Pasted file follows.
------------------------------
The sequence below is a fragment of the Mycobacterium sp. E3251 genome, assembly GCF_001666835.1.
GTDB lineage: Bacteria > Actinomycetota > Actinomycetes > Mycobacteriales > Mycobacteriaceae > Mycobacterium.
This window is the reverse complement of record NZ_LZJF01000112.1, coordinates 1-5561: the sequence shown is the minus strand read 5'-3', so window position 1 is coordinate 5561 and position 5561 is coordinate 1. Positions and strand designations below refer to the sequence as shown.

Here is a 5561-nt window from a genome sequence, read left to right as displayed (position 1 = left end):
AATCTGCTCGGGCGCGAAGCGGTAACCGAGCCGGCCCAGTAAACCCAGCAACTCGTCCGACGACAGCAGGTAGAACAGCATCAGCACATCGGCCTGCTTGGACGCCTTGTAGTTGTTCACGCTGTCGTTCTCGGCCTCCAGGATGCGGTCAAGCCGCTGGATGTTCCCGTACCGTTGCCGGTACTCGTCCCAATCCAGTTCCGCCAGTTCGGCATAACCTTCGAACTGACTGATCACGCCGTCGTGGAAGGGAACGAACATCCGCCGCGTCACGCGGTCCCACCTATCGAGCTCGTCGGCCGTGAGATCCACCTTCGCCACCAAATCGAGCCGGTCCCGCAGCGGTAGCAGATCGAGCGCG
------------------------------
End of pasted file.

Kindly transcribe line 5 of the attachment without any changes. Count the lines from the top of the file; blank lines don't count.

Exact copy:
AATCTGCTCGGGCGCGAAGCGGTAACCGAGCCGGCCCAGTAAACCCAGCAACTCGTCCGACGACAGCAGGTAGAACAGCATCAGCACATCGGCCTGCTTGGACGCCTTGTAGTTGTTCACGCTGTCGTTCTCGGCCTCCAGGATGCGGTCAAGCCGCTGGATGTTCCCGTACCGTTGCCGGTACTCGTCCCAATCCAGTTCCGCCAGTTCGGCATAACCTTCGAACTGACTGATCACGCCGTCGTGGAAGGGAACGAACATCCGCCGCGTCACGCGGTCCCACCTATCGAGCTCGTCGGCCGTGAGATCCACCTTCGCCACCAAATCGAGCCGGTCCCGCAGCGGTAGCAGATCGAGCGCG